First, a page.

The Missouri State Highway Patrol recognizes the importance of bus safety and inspects every school bus in the state each year.
The following message is for families of bus riders.
We want children to arrive at school safely, and they can help by being good riders. Oct. 22-26 is National School Bus Safety Week and a great opportunity for parents to talk with their children about their responsibilities as a passenger. Parents, ask your children, "How do you ride the school bus?" Please impress upon your children the importance of being a safe rider. Here are some basic safety rules for children riding a school bus:
• While at the bus stop, pay attention to your surroundings and stay on the sidewalk or shoulder of the road.
•Be at the bus stop on time.
•Board the bus single file, without pushing.
•Stay seated while the bus is in motion.
•Never put your head or any part of you outside the bus window.
•Never throw anything out a bus window.
•Keep the aisle clear of books, lunch boxes, backpacks, musical instruments, etc.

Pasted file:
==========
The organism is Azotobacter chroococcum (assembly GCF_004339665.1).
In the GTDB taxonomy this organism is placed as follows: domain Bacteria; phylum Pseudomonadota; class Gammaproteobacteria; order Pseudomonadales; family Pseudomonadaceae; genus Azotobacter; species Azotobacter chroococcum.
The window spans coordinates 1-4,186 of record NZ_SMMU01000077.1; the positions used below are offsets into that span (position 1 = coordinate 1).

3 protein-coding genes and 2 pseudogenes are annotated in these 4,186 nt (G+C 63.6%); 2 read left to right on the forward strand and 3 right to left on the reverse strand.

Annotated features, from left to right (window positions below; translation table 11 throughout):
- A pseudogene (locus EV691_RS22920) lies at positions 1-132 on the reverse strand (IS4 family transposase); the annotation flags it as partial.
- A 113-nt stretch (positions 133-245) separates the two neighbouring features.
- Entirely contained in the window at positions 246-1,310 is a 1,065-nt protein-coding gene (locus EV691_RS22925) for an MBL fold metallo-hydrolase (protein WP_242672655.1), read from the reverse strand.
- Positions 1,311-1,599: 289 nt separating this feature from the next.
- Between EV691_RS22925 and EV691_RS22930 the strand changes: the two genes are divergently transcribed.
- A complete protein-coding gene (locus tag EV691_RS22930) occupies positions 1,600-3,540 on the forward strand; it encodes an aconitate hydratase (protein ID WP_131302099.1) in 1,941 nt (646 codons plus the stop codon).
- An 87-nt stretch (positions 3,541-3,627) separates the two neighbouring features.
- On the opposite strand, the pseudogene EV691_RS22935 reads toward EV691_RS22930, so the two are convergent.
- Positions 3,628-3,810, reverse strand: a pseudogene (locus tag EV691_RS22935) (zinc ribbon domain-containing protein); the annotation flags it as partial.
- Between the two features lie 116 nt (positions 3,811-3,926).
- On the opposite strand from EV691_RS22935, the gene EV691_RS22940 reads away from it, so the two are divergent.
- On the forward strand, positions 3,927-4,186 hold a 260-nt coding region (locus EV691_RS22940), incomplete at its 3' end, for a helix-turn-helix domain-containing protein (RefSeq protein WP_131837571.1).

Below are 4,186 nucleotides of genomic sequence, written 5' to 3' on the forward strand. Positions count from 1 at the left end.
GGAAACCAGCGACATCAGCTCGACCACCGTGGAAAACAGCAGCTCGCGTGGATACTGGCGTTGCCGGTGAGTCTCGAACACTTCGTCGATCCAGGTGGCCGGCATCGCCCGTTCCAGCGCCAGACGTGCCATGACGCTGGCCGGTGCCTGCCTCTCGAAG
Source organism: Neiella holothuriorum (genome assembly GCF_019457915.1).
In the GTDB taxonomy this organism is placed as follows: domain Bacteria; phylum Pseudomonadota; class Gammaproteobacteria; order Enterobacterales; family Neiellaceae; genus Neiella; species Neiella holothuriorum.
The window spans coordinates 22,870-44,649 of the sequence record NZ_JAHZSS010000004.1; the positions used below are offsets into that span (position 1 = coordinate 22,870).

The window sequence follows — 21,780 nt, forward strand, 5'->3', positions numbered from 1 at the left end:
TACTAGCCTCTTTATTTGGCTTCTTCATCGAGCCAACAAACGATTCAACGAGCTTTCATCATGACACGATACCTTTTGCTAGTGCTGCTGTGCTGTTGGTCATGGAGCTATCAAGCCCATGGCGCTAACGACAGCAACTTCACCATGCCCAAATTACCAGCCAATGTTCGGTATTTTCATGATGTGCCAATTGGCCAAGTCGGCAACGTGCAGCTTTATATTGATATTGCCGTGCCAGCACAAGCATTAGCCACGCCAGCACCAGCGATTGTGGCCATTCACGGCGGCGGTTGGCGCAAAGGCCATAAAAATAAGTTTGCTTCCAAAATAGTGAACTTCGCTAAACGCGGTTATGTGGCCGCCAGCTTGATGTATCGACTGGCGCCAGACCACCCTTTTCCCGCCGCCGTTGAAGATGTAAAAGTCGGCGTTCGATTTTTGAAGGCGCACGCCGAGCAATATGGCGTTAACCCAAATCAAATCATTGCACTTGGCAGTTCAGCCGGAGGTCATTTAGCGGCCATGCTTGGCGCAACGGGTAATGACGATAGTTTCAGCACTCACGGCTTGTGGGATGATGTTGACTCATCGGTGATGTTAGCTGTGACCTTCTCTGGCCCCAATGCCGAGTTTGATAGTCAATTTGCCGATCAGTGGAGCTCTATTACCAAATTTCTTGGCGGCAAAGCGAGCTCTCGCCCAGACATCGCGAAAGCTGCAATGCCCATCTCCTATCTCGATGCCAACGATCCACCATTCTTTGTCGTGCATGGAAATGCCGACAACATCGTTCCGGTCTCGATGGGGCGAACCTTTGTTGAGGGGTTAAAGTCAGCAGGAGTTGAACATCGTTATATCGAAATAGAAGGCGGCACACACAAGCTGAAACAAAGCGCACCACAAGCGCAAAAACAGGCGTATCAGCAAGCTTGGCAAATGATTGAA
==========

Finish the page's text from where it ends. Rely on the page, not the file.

•Talk quietly to your neighbor; never shout.
•If a student must cross the street after disembarking, they should remain at least 10 feet in front of the bus. If your student can see the bus driver, the bus driver can see your student. Always check both directions before crossing.
•If there is an emergency, listen to the bus driver for instructions.
Good behavior on the school bus can help prevent a traffic crash. Eliminating distractions and the ability to hear other traffic is helpful to the bus driver. In 2017, five people were killed and 401 people were injured in 869 traffic crashes involving school buses.
Missouri law states that on a two-lane road, if a school bus is stopped and displaying warning signals while loading or unloading children, drivers must stop when meeting and following the bus.
However, it is only necessary to stop on a four-lane highway when following the bus. Drivers, when you see a stopped school bus, stay alert and follow the law. Children may not be aware of traffic and dart unexpectedly into the roadway.
The only 100 percent survivable crash is the one that never happens. Make sure everyone in the vehicle is properly restrained in a seat belt or child restraint. Every day as we travel on Missouri’s roadways, we trust that every driver on the road is going to obey the speed limit, pay attention, and drive sober. “Don’t Violate The Trust.”
For more news, follow the Missouri State Highway Patrol on Twitter @MSHPTrooperGHQ